More infants and children are dying in Duval County than any other county in the state this year, according to Department of Children and Families data.
So far in 2018, DCF has investigated 38 child fatalities in Duval County including seven in October.
Last week, JSO confirmed the drowning of a 7-year-old in a Southside pool.
In a separate incident, police arrested a Jacksonville couple on Friday for child abuse that allegedly killed their 5-year-old daughter. Investigators found the child had been knocked unconscious and left home alone for seven hours.
On October 10, DCF reported a 7-month-old infant was found unresponsive on a toddler mattress on the floor where he was placed to sleep with a blanket over him. The case along with the majority of the 2018 deaths are under investigation.
In the closed cases, Sudden Infant Death Syndrome is the leading cause of the deaths.
The Northeast Florida Healthy Start Coalition has been monitoring and working to combat the rate of young deaths for two decades. CEO Faye Johnson says they see the some of the highest rates of infant deaths on Jacksonville's Northside in zip codes 32208 and 32209.
"Infant mortality is an indicator of the health of a population," Johnson said. "If there's poor housing, if there's no transportation to get to doctor appointments, or a lack of providers, all those things impact health."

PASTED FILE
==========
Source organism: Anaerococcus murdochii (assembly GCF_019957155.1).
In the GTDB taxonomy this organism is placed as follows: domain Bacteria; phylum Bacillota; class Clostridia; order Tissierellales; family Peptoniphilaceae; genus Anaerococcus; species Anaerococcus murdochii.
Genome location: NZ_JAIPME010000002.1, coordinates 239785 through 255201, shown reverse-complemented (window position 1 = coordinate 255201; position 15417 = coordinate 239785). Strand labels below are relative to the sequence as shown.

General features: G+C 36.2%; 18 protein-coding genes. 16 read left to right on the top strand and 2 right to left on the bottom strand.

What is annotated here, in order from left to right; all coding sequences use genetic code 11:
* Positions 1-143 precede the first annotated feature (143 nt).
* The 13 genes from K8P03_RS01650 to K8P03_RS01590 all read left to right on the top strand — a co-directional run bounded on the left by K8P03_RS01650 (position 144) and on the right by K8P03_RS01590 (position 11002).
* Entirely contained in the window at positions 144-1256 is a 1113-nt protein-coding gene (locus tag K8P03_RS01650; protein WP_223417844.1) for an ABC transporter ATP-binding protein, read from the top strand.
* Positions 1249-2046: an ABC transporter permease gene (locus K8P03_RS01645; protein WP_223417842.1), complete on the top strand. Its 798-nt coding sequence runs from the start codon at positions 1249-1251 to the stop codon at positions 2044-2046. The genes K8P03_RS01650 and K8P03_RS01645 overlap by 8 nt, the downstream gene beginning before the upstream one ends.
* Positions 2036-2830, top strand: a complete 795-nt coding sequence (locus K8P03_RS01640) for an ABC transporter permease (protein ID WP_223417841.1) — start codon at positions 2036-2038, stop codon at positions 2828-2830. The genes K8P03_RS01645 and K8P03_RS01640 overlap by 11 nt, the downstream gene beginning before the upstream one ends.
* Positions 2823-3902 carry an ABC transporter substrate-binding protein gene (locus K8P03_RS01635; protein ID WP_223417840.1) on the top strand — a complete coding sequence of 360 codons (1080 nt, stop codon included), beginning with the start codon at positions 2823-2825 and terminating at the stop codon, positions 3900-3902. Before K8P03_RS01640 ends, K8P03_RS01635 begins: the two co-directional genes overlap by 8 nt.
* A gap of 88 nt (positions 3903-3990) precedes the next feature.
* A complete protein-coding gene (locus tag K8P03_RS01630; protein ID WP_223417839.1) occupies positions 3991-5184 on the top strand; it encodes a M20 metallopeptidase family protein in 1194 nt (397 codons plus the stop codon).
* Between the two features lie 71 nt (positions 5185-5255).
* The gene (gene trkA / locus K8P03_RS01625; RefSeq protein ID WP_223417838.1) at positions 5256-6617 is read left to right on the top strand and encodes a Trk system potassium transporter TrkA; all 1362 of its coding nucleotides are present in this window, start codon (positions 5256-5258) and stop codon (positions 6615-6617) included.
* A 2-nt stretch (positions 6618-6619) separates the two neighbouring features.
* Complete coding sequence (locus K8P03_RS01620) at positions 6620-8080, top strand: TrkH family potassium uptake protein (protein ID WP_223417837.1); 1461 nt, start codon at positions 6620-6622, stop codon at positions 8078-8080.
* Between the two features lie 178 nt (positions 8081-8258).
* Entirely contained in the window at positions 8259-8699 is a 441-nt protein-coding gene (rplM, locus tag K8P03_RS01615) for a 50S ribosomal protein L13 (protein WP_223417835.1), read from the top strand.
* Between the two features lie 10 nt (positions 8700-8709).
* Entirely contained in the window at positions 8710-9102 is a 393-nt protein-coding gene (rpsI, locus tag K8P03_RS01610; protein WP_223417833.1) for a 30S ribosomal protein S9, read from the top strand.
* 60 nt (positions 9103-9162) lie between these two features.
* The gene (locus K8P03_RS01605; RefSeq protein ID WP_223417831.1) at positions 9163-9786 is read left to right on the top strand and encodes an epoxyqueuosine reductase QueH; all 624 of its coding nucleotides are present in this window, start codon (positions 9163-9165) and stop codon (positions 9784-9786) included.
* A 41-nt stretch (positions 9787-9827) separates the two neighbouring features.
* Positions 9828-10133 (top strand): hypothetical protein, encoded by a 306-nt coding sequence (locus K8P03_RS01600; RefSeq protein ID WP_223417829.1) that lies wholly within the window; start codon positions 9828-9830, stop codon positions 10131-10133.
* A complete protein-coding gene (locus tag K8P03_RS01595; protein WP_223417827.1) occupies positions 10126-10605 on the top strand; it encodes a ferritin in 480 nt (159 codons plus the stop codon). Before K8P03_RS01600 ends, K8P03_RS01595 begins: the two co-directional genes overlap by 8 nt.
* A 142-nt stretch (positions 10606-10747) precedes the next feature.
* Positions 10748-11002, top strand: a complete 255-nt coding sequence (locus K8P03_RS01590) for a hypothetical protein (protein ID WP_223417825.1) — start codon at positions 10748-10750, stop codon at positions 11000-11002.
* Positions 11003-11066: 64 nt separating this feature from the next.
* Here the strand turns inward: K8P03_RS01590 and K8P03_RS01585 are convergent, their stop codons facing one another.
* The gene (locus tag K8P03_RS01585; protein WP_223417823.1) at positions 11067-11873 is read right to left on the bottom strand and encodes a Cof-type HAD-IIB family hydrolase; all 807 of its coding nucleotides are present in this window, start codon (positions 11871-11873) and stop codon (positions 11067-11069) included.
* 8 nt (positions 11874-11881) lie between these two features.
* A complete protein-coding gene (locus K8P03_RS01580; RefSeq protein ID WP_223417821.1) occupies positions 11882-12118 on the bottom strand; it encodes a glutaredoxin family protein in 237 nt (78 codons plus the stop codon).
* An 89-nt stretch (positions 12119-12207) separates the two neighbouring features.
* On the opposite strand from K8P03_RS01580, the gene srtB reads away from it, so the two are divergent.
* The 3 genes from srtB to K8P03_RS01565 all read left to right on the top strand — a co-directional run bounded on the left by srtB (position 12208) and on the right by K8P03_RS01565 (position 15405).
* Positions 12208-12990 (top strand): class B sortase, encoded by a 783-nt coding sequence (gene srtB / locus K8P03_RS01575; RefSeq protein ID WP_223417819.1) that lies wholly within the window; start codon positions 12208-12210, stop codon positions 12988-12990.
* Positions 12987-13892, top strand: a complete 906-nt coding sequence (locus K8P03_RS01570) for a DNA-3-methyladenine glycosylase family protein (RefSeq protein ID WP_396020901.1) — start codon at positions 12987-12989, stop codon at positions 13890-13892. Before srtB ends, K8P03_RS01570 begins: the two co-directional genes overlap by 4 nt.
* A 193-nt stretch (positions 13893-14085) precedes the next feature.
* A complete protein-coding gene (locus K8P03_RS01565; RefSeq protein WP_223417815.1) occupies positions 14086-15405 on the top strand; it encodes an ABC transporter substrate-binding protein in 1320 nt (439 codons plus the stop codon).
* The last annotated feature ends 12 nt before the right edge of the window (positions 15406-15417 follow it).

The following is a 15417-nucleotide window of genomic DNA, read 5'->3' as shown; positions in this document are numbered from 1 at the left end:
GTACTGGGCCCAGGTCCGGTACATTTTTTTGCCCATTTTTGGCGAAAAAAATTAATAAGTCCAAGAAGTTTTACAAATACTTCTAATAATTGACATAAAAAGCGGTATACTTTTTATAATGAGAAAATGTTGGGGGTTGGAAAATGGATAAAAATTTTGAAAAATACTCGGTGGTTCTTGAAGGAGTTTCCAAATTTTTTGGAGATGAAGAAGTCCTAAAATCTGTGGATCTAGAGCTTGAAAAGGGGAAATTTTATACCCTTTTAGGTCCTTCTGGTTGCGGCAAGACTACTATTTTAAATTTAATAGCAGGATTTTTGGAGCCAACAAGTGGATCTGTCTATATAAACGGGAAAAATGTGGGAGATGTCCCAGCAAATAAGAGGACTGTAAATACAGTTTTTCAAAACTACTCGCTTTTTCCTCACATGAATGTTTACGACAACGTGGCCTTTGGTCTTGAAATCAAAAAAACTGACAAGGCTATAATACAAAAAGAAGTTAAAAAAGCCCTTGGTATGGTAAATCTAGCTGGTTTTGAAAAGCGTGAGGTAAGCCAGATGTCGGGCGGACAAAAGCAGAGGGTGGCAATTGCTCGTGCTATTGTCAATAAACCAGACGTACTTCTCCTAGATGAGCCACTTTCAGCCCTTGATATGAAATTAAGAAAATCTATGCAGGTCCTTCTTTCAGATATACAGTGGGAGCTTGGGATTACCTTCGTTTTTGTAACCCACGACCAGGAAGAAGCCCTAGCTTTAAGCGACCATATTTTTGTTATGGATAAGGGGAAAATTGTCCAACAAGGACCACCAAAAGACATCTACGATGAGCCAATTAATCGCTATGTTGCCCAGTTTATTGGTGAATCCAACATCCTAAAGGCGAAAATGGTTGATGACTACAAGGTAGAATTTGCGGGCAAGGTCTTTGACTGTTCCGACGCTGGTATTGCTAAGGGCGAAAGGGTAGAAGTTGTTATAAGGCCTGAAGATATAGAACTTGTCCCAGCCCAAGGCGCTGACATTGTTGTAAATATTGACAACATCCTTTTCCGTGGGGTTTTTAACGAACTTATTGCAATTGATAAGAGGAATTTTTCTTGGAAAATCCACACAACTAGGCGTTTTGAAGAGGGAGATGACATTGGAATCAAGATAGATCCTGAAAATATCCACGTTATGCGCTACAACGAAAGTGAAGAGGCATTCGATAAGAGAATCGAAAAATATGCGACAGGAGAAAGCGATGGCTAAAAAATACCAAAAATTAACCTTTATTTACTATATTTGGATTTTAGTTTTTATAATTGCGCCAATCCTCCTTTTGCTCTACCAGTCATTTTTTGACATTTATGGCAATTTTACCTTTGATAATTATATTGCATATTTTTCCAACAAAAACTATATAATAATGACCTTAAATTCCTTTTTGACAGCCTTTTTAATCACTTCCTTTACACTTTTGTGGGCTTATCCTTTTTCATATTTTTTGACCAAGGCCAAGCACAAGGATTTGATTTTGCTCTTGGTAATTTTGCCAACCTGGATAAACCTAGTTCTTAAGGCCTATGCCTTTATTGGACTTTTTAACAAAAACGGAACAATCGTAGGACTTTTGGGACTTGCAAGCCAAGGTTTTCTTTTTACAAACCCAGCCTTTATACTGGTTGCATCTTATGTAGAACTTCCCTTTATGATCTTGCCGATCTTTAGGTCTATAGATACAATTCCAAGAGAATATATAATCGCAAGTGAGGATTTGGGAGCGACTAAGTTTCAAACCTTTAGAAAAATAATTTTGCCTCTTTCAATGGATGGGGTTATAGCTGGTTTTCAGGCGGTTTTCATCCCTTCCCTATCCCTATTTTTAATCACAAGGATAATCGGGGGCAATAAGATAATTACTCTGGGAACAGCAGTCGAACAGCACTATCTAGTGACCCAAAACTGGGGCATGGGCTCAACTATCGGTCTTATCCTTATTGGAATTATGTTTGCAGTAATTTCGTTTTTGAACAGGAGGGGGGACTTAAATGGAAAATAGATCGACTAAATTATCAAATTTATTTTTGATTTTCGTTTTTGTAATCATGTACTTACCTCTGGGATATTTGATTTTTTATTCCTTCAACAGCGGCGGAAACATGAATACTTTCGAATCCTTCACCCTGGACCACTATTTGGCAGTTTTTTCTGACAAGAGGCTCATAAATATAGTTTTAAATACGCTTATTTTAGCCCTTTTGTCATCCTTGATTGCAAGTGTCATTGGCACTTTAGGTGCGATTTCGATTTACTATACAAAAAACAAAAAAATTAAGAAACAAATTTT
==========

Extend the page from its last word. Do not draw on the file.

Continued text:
The program gives resources to expectant mothers and parents with infants and toddlers. Johnson said the public often overlooks the connection between unemployment or crime rates and the life expectancy of the younger population.
"It creates toxic stress when you talk about crime in a community and the impact that crime has on a person’s body," Johnson said. "Especially through trauma when children become adults and adult women, their body has already been impacted by such trauma."
Several of the DCF reported deaths involved parents falling asleep with their infant in bed or on a couch. Johnson said despite recommendations against sleeping in the same space as an infant, mothers in certain communities believe the practice is safer.
"The moms say 'this is safe for me, I want my baby near me if something happens in my community, so if I need to leave urgently I can take my baby and leave,'" Johnson said.
She said infant mortality rates have improved in Northeast Florida over the years but remains above average compared to the state.
The Northeast Florida Healthy Start Coalition just announced Thursday new funding from Baptist Health, UF Health Jacksonville and Florida Blue to launch a full review into the root cause of baby deaths in the region.